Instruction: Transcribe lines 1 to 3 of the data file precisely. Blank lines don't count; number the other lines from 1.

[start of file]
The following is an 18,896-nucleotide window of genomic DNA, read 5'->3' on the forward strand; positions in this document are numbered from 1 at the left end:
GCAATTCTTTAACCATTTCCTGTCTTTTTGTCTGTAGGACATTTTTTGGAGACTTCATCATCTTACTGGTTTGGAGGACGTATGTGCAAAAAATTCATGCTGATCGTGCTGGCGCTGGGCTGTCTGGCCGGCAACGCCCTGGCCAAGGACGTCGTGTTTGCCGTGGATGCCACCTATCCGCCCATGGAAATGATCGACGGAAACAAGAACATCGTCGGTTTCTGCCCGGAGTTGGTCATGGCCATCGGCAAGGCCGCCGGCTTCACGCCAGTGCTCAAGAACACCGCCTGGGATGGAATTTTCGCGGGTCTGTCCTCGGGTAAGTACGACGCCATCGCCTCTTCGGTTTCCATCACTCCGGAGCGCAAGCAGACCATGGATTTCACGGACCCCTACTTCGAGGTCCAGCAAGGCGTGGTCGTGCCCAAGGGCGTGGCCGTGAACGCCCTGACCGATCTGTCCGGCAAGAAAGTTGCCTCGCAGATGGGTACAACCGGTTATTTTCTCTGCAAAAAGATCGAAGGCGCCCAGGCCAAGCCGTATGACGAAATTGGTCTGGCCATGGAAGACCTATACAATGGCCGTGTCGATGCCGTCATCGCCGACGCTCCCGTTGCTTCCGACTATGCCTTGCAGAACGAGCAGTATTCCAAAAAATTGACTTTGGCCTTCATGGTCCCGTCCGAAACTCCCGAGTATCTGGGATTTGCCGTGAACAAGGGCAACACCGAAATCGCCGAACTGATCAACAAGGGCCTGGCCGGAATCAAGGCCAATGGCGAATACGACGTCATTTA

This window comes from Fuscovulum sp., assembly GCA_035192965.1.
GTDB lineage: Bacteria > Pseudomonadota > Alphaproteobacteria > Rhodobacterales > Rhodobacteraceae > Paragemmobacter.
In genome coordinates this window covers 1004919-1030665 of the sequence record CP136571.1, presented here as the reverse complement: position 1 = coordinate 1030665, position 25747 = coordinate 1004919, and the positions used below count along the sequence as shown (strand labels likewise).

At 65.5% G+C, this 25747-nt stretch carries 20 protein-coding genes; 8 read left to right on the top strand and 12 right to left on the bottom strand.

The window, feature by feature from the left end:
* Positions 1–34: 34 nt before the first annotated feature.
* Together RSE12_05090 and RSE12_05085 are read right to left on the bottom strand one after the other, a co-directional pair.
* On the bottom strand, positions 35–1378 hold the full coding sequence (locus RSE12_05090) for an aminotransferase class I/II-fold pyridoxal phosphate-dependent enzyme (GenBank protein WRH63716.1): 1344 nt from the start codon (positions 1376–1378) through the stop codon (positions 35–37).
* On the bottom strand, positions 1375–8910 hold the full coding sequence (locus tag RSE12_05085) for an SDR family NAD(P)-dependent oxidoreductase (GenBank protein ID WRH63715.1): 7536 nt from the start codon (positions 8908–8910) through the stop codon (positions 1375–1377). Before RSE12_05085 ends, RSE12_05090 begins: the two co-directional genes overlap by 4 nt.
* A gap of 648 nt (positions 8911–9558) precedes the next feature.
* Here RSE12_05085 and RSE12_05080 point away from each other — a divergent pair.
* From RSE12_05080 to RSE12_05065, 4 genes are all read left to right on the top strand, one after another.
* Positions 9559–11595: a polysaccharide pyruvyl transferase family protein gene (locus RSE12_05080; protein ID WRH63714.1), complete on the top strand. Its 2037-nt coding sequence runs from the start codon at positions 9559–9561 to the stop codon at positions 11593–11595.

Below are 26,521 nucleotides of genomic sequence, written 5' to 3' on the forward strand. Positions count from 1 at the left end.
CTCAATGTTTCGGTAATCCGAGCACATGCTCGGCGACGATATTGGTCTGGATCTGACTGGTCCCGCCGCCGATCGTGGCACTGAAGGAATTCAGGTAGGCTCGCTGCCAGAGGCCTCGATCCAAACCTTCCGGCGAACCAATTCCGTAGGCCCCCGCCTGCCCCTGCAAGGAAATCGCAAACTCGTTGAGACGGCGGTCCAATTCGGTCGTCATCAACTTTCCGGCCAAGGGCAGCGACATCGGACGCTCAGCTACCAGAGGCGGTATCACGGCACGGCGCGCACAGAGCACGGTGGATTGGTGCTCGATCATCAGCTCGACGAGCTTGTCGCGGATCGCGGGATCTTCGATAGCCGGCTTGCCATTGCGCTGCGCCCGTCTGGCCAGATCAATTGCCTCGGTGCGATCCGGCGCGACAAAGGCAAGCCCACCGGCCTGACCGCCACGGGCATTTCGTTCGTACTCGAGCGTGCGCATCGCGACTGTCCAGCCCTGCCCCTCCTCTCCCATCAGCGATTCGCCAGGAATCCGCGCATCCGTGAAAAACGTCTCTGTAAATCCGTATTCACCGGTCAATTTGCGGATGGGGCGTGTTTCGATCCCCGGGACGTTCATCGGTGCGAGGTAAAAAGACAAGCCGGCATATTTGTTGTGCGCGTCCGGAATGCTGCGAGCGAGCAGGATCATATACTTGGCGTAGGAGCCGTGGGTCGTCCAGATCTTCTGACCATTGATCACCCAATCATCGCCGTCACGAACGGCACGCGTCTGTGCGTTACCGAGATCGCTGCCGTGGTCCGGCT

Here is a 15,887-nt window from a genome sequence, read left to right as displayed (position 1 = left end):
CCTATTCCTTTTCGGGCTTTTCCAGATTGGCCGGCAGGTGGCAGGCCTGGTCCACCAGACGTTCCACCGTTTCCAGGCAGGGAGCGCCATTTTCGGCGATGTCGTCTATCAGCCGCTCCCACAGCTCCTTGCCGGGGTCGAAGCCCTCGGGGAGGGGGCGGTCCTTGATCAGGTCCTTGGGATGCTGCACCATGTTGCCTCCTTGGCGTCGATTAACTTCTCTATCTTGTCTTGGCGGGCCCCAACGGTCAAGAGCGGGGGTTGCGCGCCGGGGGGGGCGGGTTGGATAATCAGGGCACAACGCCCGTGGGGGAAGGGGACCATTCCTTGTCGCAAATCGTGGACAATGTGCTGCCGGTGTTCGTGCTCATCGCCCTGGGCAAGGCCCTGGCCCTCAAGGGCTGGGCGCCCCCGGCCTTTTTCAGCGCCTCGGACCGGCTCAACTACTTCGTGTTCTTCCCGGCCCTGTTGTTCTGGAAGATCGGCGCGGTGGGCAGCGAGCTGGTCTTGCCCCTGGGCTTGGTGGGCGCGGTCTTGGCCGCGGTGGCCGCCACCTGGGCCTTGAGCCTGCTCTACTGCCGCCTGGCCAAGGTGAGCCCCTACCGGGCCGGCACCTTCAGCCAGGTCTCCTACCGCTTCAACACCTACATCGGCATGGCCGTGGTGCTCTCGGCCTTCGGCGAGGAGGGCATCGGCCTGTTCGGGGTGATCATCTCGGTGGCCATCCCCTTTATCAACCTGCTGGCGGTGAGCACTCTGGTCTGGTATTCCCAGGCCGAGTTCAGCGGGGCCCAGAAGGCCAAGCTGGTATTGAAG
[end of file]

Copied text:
The following is an 18,896-nucleotide window of genomic DNA, read 5'->3' on the forward strand; positions in this document are numbered from 1 at the left end:
GCAATTCTTTAACCATTTCCTGTCTTTTTGTCTGTAGGACATTTTTTGGAGACTTCATCATCTTACTGGTTTGGAGGACGTATGTGCAAAAAATTCATGCTGATCGTGCTGGCGCTGGGCTGTCTGGCCGGCAACGCCCTGGCCAAGGACGTCGTGTTTGCCGTGGATGCCACCTATCCGCCCATGGAAATGATCGACGGAAACAAGAACATCGTCGGTTTCTGCCCGGAGTTGGTCATGGCCATCGGCAAGGCCGCCGGCTTCACGCCAGTGCTCAAGAACACCGCCTGGGATGGAATTTTCGCGGGTCTGTCCTCGGGTAAGTACGACGCCATCGCCTCTTCGGTTTCCATCACTCCGGAGCGCAAGCAGACCATGGATTTCACGGACCCCTACTTCGAGGTCCAGCAAGGCGTGGTCGTGCCCAAGGGCGTGGCCGTGAACGCCCTGACCGATCTGTCCGGCAAGAAAGTTGCCTCGCAGATGGGTACAACCGGTTATTTTCTCTGCAAAAAGATCGAAGGCGCCCAGGCCAAGCCGTATGACGAAATTGGTCTGGCCATGGAAGACCTATACAATGGCCGTGTCGATGCCGTCATCGCCGACGCTCCCGTTGCTTCCGACTATGCCTTGCAGAACGAGCAGTATTCCAAAAAATTGACTTTGGCCTTCATGGTCCCGTCCGAAACTCCCGAGTATCTGGGATTTGCCGTGAACAAGGGCAACACCGAAATCGCCGAACTGATCAACAAGGGCCTGGCCGGAATCAAGGCCAATGGCGAATACGACGTCATTTA

This window comes from Fuscovulum sp., assembly GCA_035192965.1.